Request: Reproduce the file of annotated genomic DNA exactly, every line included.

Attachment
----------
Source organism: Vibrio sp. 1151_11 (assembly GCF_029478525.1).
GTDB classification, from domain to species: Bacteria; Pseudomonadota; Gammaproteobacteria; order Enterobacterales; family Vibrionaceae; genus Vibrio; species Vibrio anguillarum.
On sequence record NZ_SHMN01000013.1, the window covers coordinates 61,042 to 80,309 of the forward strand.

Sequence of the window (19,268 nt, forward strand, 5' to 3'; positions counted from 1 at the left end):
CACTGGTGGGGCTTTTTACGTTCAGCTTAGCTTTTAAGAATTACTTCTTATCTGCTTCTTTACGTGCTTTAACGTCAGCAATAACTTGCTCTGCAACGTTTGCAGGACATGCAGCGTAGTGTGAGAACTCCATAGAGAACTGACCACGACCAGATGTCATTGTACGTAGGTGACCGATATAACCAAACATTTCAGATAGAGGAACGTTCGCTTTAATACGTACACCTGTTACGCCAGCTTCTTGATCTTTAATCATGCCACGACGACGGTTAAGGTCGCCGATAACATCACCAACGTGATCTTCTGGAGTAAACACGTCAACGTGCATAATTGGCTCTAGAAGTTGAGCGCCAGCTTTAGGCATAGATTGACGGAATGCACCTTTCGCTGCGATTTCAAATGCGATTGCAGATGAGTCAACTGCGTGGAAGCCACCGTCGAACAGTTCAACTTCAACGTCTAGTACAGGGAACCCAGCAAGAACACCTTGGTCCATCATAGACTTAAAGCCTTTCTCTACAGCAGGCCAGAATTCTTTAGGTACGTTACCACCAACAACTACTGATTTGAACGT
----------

Source organism: Vibrio sp. 1151_11 (assembly GCF_029478525.1).
GTDB classification, from domain to species: Bacteria; Pseudomonadota; Gammaproteobacteria; order Enterobacterales; family Vibrionaceae; genus Vibrio; species Vibrio anguillarum.
On sequence record NZ_SHMN01000013.1, the window covers coordinates 61,042 to 80,309 of the forward strand.

Sequence of the window (19,268 nt, forward strand, 5' to 3'; positions counted from 1 at the left end):
CACTGGTGGGGCTTTTTACGTTCAGCTTAGCTTTTAAGAATTACTTCTTATCTGCTTCTTTACGTGCTTTAACGTCAGCAATAACTTGCTCTGCAACGTTTGCAGGACATGCAGCGTAGTGTGAGAACTCCATAGAGAACTGACCACGACCAGATGTCATTGTACGTAGGTGACCGATATAACCAAACATTTCAGATAGAGGAACGTTCGCTTTAATACGTACACCTGTTACGCCAGCTTCTTGATCTTTAATCATGCCACGACGACGGTTAAGGTCGCCGATAACATCACCAACGTGATCTTCTGGAGTAAACACGTCAACGTGCATAATTGGCTCTAGAAGTTGAGCGCCAGCTTTAGGCATAGATTGACGGAATGCACCTTTCGCTGCGATTTCAAATGCGATTGCAGATGAGTCAACTGCGTGGAAGCCACCGTCGAACAGTTCAACTTCAACGTCTAGTACAGGGAACCCAGCAAGAACACCTTGGTCCATCATAGACTTAAAGCCTTTCTCTACAGCAGGCCAGAATTCTTTAGGTACGTTACCACCAACAACTACTGATTTGAACGT